Wealth management

Citibank targets mainland China’s top earners in revamp of wealth management business

The bank has doubled the assets threshold requirement for clients of its Citigold service, looking for a niche in the face of stiff competition from Chinese banks

PUBLISHED : Tuesday, 20 March, 2018, 8:58pm
UPDATED : Tuesday, 20 March, 2018, 8:58pm

Citibank has revamped its wealth management services in mainland China to focus on winning business from among the country’s highest earners as a way to better compete with its much bigger and better-resourced Chinese rivals.

The bank said it had doubled the asset threshold requirement for its Citigold wealth management services to at least 1 million yuan (US$158,000) from the previous 500,000 yuan, and is offering improved digital and international banking services.

It said it aimed to continue double-digit growth in assets under management in the wealth management segment in mainland China in the coming years, after seeing a rise of 13 per cent in 2017. Last year, the number of its wealth management clients in mainland China rose by 9 per cent.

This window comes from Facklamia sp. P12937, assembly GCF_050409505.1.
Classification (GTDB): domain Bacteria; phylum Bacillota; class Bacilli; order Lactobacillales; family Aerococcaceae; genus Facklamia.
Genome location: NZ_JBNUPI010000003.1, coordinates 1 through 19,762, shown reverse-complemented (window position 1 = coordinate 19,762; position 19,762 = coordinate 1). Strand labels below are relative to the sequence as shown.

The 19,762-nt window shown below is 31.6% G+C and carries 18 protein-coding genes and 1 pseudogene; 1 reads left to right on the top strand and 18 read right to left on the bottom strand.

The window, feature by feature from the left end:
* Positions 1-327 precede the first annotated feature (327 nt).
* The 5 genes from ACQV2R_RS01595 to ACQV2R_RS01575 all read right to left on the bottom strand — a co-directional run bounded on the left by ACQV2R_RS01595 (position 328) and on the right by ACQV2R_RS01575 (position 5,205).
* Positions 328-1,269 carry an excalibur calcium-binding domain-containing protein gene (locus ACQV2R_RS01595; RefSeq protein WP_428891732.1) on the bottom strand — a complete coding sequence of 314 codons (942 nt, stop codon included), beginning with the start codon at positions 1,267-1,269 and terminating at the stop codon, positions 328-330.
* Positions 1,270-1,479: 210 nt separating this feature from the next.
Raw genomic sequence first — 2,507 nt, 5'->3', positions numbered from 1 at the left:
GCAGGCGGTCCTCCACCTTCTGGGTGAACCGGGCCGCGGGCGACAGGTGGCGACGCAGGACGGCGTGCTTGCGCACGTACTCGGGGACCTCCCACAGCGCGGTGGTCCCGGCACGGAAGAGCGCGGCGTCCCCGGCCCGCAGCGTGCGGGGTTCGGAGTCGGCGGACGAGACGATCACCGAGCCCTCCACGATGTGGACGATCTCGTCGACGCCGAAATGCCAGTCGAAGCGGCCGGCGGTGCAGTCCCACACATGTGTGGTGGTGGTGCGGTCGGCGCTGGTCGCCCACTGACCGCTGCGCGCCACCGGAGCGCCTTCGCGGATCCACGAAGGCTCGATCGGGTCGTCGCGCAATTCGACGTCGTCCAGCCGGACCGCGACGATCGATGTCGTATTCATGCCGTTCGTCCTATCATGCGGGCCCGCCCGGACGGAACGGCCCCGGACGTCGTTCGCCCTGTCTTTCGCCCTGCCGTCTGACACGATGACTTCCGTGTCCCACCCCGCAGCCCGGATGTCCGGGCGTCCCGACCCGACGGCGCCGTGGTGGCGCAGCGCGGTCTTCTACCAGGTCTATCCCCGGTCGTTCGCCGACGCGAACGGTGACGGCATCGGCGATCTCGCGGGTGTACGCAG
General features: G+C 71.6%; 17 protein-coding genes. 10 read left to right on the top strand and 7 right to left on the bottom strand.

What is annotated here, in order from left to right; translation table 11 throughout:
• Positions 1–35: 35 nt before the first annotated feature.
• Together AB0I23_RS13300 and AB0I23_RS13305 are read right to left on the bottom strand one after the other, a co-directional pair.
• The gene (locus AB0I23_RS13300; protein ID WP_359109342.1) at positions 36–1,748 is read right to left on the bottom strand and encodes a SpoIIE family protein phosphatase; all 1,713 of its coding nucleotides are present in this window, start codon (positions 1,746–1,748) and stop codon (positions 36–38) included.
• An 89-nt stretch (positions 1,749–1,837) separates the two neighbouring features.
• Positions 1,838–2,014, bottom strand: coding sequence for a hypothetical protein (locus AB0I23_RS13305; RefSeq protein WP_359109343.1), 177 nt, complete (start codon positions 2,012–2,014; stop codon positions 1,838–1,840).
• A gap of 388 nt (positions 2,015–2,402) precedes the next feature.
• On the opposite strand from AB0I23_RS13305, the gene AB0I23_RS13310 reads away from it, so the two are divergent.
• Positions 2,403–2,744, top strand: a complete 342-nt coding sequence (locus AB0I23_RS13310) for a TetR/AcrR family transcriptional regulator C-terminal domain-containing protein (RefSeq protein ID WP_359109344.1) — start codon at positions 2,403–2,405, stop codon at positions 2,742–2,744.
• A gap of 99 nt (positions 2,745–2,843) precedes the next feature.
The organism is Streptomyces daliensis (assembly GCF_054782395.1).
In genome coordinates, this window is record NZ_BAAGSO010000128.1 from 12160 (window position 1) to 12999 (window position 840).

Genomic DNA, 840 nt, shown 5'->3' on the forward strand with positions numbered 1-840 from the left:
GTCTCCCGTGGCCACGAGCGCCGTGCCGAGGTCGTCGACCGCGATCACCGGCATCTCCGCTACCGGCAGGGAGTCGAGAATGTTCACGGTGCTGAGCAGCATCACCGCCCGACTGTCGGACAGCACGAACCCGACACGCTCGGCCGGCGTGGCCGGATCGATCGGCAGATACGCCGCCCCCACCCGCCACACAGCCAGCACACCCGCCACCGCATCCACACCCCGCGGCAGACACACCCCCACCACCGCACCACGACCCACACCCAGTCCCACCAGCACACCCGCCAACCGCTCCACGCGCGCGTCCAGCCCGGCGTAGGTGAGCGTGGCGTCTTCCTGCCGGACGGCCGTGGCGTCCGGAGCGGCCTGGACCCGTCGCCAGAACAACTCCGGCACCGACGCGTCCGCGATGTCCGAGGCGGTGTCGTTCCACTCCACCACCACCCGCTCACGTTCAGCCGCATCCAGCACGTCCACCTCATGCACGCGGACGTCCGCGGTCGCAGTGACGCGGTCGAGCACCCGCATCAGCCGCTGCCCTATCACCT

“The rising Chinese economy sees a growing pool of globally minded affluent individuals in China,” said Darren Buckley, country business manager of global consumer banking at Citi China.

The bank said investible assets held by individuals in mainland China have grown by five times in the past decade to 188 trillion yuan.

The Chinese government has said that about 400 million Chinese could now be regarded as of “middle income”, giving the country the world’s biggest such population. The nation’s economy grew 6.9 per cent in 2017, faster than the 6.7 per cent in 2016.

Citibank, the retail banking unit of financial services conglomerate Citigroup, has a presence in 13 mainland cities. It was one of the first four overseas banks to set up a mainland subsidiary in 2007 to tap into retail banking, along with HSBC, Standard Chartered and Hong Kong’s Bank of East Asia.

Foreign banks are still small players in mainland China, with a market share of less than 2 per cent.